Your first stop should be a meeting with your corporate attorney so you can be clear on what you want to do and understand all of the ramifications of your decisions. There may be unanticipated consequences, not the least of which is how you get rid of the new guy if things do not work out.
Your question states that you want to add a shareholder which is another owner. You do that by selling the new owner shares in the corporation. The sale would be approved by a meeting of the shareholders. Check your corporate bylaws and shareholder agreements for any restrictions. Next, hold a meeting of the board of directors to elect the new secretary. Make sure that all of the changes are reflected in you corporate minutes.
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Mr. Gale gives very good advice.
The first isssue is (1) issue new shares or (2) sell part of your shares. Consult your CPA on the big tax differences.
Issuing or transferring shares is very technical and not do-it-yourself. You really need to have an ongoing business attorney.
Finally, not your question, but every time two or more people not related by blood or marriage are in business togeher you need a "buy-sell" agreement to set a formula for the death, disability or retirement of an owner since there is no public market into which the shares can be sold.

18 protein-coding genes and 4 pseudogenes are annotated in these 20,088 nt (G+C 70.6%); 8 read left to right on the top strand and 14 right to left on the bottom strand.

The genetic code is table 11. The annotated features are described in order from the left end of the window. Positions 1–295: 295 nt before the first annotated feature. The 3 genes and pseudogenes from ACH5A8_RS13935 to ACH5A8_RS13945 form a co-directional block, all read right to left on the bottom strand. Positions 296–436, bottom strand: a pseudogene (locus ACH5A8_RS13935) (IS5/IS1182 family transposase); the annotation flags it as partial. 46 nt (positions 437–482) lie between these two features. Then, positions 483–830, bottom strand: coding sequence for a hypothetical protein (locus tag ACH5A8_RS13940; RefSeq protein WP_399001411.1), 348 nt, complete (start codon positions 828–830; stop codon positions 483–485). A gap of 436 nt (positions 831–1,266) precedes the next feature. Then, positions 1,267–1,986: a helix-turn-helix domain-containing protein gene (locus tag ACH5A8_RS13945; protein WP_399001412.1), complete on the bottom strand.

The above is general legal and business analysis. It is not "legal advise" but analysis, and different lawyers may analyse this matter differently, especially if there are additional facts not reflected in the question. I am not your attorney until retained by a written retainer agreement signed by both of us. I am only licensed in California. See also avvo.com terms and conditions item 9, incorporated as if it was reprinted here.Ask a similar question
You have 2 options in adding a new shareolder. First, either or both of the current shareolders and sell some of their shares to the new investor. This is often not the preferred approach as this would be a taxable transaction for the existing shareholders. Second, the corporation may issue additional shares directly to the new shareolder. This would avoid a taxable transaction for the shareholders. If the buy in or subscription price paid by the new shareholder is paid in cash, then there should not be a taxable transaction to the corporation. If property is contirbuted, be certain that the income basis of the property contributed is greater than or exceeds and debt or mortgage secured by the property contributed. In California, a corporation with 3 shareholders is required to have at least 3 directors so an additional director may be required. The officers are elected annually by the directors. If the new shareholder is to be the corporate secretary, then the current secretary should provide a written resignation to the board. the board may then fill that vacancy with the new sharholder. You should also consider wny changes to the corprate structure prior to the admission of the new shareholder such as creating a second class of shares. For example, if you and your husband want to maximize your ongoing control of the corporation, then we may want tocreate a second class of stock and issue nonvoting shares to the now shareholder. nonvoting shares are even permissible in an S corporation. Finally, you should strongly consider a buy sell agreement to provide a way to remove the shareholder if he quits working for the corporation or if you no longer wish to continue that relationship. I typically will use a 5 year period for a buy out so that you and your husband can protect your corporation is the relationship sours later. Good luck with the continued growth of your business.Ask a similar question